|I can't show the Death Star due to copyright but here is Mimas, |
a moon of Jupiter that looks just like it! Thanks to NASA.
Yes, they are much better than the more recent clutch of three, saved by a knowing humour missing from the solemnities of parts I-III, but I had forgotten just how stilted the love dialogue was in them - or maybe I didn't notice. Add to that, I now see how much they reflect their era of late 70s, early 80s - they are a little history of what we thought the future would look like (though technically Lucas claims them for long long ago in a distant galaxy...). Good (American) guys fighting an evil empire - the men's hair - the futuristic white Leia costume that somehow look like a Biba trouser suit - the 70s is everywhere - I'm sure you know what I mean. Even the sexual politics is very much of its time - Leia a kind of Germaine Greer fighting for her rights among the masculine warriors while the Hollywood male (Harrison Ford) manages to quell her with a kiss. I missed this as a kid but now wish Leia had kneed him in the place where he did most of his thinking.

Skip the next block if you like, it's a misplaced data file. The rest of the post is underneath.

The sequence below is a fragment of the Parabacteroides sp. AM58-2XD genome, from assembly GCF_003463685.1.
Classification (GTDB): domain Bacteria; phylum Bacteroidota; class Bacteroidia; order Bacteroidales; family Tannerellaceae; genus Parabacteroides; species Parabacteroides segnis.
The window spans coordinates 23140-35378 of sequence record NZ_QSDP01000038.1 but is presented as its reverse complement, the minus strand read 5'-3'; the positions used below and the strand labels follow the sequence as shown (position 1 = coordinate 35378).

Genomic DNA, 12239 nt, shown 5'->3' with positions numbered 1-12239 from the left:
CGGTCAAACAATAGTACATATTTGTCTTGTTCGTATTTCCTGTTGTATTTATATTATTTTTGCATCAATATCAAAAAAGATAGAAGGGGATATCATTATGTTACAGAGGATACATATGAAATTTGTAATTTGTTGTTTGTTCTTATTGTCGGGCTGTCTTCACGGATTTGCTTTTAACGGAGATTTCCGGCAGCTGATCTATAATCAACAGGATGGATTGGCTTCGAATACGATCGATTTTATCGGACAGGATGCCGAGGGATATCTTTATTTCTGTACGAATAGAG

That set me thinking how futuristic films and novels are so often the best way of accessing the preoccupations of the present. To change my metaphor, they are a boiled down stock of all most intense flavours swirling around in society. One of the first futuristic novels I can think of is Mary Shelley's The Last Man (1826).
Next major work I thought of was The Time Machine by H G Wells (1895). Much better know, you are probably aware that this captures the ripples of the Darwinian evolutionary debate with a society that has divided in to useless, pretty Eloi and underground predators, Morlocks. There are also fascinating reflections influenced by the Marxist debate of where class and society is going.
And then there is Zamyatin's We (written 1921) - one of the best reflections in the Russian revolution even though it is sci-fi. And George Orwell's 1984 (1949) - we haven't come to the end of the lessons that teaches us, have we? The examples are popping up everywhere now I am looking for them.
So that leads me to the rather pleasing conclusion that to understand the past we need to be familiar with the future. I'd love to hear you thoughts as this is a huge topic and I'm sure you'll have your own gems to share.